There is an aggravation of it in the fact stated by Mr. Sherman, that most of these murders were done upon negroes, many of them females, and some of them mere children. The carpet-baggers professed to be the special friends and protectors of the African race; yet they permitted them to be slaughtered by thousands with quiet unconcern; not lifting a finger to stay the wholesale destruction of their lives.
Is there any mitigation of the terrible guilt thus imputed to them by their friends? Some of their advocates say they were too weak to maintain public order, and were afraid even to try. This will not do; for imbecility or cowardice in such circumstances is as bad as wilful default. A magistrate who says he cannot punish or prevent continued murder is himself a murderer unless he gives place to somebody else who can. But in truth the carpet-baggers did not lack strength; and no courage was required. Legal process was never opposed; the great body of the people were on the side of law and order; in every parish the sheriff could raise an irresistible posse ; the aid of the United States Marshal, with thousands of willing and well-paid deputies, could always be commanded; the State had the largest regular police force in America; and at the back of all, “leashed in like hounds," the solid battalions of the Federal army "crouched for employment."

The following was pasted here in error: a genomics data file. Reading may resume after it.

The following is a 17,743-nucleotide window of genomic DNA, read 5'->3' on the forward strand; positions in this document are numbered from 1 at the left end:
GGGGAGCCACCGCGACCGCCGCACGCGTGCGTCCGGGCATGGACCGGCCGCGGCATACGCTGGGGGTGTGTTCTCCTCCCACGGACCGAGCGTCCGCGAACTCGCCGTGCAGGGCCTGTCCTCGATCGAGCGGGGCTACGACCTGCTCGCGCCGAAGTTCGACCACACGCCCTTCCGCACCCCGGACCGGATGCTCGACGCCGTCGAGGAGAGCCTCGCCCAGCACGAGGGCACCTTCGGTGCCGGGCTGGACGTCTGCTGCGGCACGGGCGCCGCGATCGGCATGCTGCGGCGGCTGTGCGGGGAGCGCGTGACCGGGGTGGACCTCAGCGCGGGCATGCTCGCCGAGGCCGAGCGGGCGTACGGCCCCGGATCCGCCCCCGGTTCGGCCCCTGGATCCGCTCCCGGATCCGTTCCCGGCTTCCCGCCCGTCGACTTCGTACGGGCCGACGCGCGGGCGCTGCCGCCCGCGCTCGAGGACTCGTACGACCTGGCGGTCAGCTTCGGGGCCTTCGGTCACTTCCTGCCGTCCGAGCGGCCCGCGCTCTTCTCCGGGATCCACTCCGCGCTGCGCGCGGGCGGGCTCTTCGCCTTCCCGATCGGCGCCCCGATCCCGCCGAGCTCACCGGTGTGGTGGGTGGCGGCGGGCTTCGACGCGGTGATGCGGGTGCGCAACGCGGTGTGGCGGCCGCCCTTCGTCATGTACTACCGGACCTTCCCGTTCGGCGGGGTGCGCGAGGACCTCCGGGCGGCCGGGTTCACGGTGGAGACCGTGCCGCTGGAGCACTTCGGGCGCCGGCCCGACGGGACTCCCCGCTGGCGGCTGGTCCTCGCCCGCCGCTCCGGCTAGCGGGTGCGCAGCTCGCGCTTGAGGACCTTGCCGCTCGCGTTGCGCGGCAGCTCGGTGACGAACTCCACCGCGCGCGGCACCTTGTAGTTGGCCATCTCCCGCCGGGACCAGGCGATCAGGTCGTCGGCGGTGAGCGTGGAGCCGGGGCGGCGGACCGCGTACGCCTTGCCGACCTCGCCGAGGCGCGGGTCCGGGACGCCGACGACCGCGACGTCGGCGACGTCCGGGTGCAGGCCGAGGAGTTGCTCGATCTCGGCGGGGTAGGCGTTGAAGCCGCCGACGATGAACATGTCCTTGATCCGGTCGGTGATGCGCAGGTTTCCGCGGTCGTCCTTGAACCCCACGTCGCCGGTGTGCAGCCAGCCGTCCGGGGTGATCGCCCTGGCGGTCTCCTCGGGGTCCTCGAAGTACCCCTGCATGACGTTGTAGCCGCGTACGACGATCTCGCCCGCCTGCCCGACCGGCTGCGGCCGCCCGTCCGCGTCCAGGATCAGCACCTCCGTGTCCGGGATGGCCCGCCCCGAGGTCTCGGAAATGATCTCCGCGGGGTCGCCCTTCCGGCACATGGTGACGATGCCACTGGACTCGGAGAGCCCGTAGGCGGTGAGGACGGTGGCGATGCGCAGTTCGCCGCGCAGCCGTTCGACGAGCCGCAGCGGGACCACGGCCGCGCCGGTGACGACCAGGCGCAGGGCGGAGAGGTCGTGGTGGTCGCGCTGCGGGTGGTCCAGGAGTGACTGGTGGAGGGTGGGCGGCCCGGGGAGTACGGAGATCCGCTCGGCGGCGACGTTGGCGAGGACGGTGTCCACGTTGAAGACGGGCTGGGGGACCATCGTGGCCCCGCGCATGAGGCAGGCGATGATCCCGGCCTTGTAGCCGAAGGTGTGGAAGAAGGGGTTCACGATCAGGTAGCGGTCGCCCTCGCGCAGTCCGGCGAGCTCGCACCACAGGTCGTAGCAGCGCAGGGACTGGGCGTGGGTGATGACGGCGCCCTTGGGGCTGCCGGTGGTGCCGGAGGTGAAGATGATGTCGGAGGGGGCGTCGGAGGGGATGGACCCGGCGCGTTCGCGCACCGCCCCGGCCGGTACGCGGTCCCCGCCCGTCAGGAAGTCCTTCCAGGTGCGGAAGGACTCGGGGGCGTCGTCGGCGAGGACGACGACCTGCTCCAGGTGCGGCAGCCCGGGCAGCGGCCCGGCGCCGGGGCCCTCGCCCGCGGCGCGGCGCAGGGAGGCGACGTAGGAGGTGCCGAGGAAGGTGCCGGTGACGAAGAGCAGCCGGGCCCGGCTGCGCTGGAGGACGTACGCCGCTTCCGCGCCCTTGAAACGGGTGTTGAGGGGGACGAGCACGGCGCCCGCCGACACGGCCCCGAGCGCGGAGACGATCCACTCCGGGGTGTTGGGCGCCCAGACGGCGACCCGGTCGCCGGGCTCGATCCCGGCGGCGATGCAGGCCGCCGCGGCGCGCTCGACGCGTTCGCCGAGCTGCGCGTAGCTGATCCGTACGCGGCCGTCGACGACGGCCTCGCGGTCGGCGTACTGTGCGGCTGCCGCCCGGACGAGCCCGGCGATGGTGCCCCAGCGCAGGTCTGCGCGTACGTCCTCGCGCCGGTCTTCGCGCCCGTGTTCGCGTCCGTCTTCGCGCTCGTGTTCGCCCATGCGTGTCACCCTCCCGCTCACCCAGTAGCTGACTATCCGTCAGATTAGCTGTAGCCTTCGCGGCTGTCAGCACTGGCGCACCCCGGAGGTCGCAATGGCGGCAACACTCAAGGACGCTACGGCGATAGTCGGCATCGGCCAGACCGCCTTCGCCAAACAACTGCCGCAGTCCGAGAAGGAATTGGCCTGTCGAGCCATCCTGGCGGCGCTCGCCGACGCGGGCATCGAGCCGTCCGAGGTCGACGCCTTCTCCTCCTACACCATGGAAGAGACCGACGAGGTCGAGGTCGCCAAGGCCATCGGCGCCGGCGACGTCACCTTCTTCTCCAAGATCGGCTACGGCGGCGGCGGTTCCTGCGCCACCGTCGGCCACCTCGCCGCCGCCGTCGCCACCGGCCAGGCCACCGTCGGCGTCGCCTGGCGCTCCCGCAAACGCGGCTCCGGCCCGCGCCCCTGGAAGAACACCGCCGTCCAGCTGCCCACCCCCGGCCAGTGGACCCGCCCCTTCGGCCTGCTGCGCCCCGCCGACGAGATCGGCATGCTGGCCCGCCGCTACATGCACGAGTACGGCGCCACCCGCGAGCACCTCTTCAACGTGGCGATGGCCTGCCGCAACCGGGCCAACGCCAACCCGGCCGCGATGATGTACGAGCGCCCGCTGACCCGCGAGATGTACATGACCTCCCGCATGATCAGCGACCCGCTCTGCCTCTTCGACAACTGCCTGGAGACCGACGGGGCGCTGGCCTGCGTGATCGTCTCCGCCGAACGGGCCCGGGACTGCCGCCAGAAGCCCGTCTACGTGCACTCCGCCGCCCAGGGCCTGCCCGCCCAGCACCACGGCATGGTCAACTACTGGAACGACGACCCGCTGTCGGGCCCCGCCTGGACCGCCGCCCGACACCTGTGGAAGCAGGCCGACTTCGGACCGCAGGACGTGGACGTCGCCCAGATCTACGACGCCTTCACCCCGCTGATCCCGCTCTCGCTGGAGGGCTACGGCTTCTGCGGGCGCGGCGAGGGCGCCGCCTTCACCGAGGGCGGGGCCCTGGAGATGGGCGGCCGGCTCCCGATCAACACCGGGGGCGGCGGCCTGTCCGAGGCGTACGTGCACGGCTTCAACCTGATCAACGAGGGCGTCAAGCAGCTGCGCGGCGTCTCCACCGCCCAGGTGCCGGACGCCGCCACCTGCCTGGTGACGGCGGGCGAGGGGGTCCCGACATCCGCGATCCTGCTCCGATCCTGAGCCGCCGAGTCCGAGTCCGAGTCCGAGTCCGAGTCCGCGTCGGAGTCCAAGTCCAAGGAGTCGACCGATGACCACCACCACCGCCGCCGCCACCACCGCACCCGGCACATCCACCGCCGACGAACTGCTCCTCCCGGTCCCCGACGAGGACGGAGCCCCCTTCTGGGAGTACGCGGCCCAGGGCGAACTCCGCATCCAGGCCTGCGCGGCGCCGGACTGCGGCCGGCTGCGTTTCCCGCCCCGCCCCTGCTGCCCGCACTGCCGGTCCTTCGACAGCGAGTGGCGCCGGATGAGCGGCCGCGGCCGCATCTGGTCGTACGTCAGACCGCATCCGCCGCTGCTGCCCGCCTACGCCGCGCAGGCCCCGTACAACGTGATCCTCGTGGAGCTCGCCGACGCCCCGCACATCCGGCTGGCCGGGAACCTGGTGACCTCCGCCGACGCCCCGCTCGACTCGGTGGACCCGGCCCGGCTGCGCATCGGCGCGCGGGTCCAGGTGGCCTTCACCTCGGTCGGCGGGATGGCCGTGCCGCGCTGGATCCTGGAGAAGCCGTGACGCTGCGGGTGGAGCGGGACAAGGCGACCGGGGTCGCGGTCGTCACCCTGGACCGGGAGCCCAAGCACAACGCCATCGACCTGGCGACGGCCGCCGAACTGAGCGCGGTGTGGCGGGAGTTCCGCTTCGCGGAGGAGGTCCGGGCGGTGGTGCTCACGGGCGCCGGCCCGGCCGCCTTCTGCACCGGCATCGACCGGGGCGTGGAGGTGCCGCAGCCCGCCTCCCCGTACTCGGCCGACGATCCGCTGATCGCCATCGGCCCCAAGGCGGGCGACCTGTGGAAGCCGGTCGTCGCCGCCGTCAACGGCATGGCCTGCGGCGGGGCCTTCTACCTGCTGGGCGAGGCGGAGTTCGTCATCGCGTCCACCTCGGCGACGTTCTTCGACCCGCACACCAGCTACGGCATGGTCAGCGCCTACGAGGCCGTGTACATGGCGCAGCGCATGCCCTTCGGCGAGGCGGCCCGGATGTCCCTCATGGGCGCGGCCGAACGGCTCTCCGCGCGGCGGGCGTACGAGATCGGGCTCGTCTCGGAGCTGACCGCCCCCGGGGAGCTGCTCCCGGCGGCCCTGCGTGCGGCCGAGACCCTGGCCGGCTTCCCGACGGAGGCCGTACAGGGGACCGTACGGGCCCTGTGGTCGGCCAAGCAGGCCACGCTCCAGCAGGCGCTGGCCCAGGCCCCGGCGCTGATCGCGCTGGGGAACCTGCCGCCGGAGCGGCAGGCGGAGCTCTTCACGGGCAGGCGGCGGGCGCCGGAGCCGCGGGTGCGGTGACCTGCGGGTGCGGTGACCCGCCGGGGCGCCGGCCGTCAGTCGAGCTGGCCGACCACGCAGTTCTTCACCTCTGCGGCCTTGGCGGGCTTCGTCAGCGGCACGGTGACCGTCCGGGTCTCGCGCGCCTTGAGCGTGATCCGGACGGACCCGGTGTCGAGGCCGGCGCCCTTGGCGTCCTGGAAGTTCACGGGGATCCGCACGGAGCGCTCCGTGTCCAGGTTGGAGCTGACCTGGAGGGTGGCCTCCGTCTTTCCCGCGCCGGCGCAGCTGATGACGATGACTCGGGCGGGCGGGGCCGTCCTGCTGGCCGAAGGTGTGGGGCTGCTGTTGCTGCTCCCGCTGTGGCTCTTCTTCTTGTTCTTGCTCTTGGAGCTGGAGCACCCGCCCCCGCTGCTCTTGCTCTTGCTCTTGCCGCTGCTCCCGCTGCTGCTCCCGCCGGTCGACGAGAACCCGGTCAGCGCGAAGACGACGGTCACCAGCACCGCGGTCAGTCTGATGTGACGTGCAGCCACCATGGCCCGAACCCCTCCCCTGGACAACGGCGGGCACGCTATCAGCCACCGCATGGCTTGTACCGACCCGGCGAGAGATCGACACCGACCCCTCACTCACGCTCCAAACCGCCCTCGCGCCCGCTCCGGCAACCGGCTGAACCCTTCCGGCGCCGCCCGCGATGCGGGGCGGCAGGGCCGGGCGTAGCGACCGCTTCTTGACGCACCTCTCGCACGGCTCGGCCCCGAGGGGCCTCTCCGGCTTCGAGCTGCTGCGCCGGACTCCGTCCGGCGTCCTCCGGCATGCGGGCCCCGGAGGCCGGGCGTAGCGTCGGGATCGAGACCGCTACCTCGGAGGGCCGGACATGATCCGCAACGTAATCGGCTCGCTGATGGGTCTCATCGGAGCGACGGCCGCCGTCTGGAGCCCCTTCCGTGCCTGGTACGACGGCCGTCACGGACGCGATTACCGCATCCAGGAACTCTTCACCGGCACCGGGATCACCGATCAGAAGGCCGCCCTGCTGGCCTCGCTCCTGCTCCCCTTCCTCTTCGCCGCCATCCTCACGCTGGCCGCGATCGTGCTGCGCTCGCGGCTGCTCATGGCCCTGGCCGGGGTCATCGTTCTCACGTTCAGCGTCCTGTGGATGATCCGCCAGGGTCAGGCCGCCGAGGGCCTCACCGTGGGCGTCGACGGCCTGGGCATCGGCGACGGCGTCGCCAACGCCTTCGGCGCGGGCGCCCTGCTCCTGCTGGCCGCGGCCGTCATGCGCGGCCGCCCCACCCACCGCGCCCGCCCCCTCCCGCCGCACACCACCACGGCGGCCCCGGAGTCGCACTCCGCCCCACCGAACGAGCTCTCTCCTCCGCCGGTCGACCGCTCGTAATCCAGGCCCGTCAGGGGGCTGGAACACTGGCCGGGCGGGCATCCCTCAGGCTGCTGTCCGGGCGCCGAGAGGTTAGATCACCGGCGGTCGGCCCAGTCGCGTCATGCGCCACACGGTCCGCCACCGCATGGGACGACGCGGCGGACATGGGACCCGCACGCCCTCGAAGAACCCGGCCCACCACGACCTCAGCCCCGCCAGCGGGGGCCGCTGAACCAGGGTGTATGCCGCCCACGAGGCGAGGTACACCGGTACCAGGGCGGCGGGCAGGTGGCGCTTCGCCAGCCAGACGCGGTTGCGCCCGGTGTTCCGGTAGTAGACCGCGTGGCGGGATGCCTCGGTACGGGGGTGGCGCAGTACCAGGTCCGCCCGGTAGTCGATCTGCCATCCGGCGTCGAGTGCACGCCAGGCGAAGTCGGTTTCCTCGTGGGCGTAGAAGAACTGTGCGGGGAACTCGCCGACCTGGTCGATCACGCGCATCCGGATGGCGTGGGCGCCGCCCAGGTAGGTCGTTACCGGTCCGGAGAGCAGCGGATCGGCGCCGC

But let us be just. Kellogg and his confederates do not deserve all this infamy. The story of four thousand murders is part of the Great Fraud, and was fabricated to serve as an excuse for the false count. The heads of the Administration at Washington may properly be called its creators, for they said, “Let it be made, and it was made.” The theory was, that murder and violence, which the carpet-bag officers were too weak or too wicked to stop, gave them a paramount claim to the perpetual continuance of their disorderly rule; and that therefore the votes of a popular majority against them or their candidates for Governor and President ought not to be counted. Acting upon this view, they made up for the then existing government of Louisiana the “ bloodiest record on the page of time," and used it on all occasions as a standing answer to every demand for an honest count of the votes legally polled. That this was the predetermined intent as well as the actual use of it is very apparent. General Sheridan accompanied his statement with a proposition, not only to disfranchise certain political organizations opposed to the carpet-baggers, but to outlaw them as banditti, and leave them to be shot and strangled by the soldiery under his orders; and the Secretary of War assured him that his course was highly approved by the President and all his Cabinet.* Senator Sherman and his visiting committee, after giving a most revolting account of the cruelty, bloodshed, and violence practised under the carpet-bag government, conclude, that, if the people, by their majority already recorded, shall prevail against it and its presidential candidate, “then shall the glories of the Republic have departed.” Senator Morton, speaking from the bench of the Electoral Commission, drew his strongest argument for a false count from the murders perpetrated under carpet-bag auspices. Senator Howe of Wisconsin, advocating the fraud, went minutely into the history of many unpunished homicides; he smeared and daubed the Kellogg government with innocent blood, and pronounced it eminently “respectable." Nearly all the lesser lights took the same line of argument. It was a grievous wrong against the carpet-baggers to weave this bloody stripe into the web